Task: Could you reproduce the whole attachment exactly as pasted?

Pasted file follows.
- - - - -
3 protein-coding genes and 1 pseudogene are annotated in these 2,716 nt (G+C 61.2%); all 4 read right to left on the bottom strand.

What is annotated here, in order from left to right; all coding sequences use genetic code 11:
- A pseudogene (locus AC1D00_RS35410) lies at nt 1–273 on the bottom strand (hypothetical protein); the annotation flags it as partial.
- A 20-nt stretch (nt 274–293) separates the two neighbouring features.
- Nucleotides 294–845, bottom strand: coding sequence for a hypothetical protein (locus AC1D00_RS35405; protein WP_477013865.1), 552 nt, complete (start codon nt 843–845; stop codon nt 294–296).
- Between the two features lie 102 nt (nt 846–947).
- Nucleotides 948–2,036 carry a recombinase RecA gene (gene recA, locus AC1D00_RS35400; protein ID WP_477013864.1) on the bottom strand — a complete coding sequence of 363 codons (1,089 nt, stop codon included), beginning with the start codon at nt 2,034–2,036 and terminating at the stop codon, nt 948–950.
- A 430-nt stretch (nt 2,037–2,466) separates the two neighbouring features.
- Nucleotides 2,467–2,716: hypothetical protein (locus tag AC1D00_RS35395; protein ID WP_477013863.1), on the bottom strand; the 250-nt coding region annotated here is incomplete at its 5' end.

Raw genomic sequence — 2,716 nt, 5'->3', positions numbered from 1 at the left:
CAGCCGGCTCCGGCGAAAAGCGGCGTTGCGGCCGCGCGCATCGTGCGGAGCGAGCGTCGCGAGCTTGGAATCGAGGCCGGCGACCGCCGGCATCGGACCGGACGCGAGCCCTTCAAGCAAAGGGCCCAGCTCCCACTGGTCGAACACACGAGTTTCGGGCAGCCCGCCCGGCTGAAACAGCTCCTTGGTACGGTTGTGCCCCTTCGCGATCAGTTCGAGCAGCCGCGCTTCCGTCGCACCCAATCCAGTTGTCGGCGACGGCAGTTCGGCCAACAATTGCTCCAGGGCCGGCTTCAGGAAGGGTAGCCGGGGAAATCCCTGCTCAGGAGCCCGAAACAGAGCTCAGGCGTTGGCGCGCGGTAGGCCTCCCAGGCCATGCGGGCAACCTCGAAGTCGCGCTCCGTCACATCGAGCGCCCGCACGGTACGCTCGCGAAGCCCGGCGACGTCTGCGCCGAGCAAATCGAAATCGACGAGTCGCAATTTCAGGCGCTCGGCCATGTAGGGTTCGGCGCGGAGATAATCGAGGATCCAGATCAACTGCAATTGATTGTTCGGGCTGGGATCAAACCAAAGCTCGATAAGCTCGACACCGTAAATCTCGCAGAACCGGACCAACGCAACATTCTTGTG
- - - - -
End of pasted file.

3 protein-coding genes and 1 pseudogene are annotated in these 2,716 nt (G+C 61.2%); all 4 read right to left on the bottom strand.

What is annotated here, in order from left to right; all coding sequences use genetic code 11:
- A pseudogene (locus AC1D00_RS35410) lies at nt 1–273 on the bottom strand (hypothetical protein); the annotation flags it as partial.
- A 20-nt stretch (nt 274–293) separates the two neighbouring features.
- Nucleotides 294–845, bottom strand: coding sequence for a hypothetical protein (locus AC1D00_RS35405; protein WP_477013865.1), 552 nt, complete (start codon nt 843–845; stop codon nt 294–296).
- Between the two features lie 102 nt (nt 846–947).
- Nucleotides 948–2,036 carry a recombinase RecA gene (gene recA, locus AC1D00_RS35400; protein ID WP_477013864.1) on the bottom strand — a complete coding sequence of 363 codons (1,089 nt, stop codon included), beginning with the start codon at nt 2,034–2,036 and terminating at the stop codon, nt 948–950.
- A 430-nt stretch (nt 2,037–2,466) separates the two neighbouring features.
- Nucleotides 2,467–2,716: hypothetical protein (locus tag AC1D00_RS35395; protein ID WP_477013863.1), on the bottom strand; the 250-nt coding region annotated here is incomplete at its 5' end.

Raw genomic sequence — 2,716 nt, 5'->3', positions numbered from 1 at the left:
CAGCCGGCTCCGGCGAAAAGCGGCGTTGCGGCCGCGCGCATCGTGCGGAGCGAGCGTCGCGAGCTTGGAATCGAGGCCGGCGACCGCCGGCATCGGACCGGACGCGAGCCCTTCAAGCAAAGGGCCCAGCTCCCACTGGTCGAACACACGAGTTTCGGGCAGCCCGCCCGGCTGAAACAGCTCCTTGGTACGGTTGTGCCCCTTCGCGATCAGTTCGAGCAGCCGCGCTTCCGTCGCACCCAATCCAGTTGTCGGCGACGGCAGTTCGGCCAACAATTGCTCCAGGGCCGGCTTCAGGAAGGGTAGCCGGGGAAATCCCTGCTCAGGAGCCCGAAACAGAGCTCAGGCGTTGGCGCGCGGTAGGCCTCCCAGGCCATGCGGGCAACCTCGAAGTCGCGCTCCGTCACATCGAGCGCCCGCACGGTACGCTCGCGAAGCCCGGCGACGTCTGCGCCGAGCAAATCGAAATCGACGAGTCGCAATTTCAGGCGCTCGGCCATGTAGGGTTCGGCGCGGAGATAATCGAGGATCCAGATCAACTGCAATTGATTGTTCGGGCTGGGATCAAACCAAAGCTCGATAAGCTCGACACCGTAAATCTCGCAGAACCGGACCAACGCAACATTCTTGTG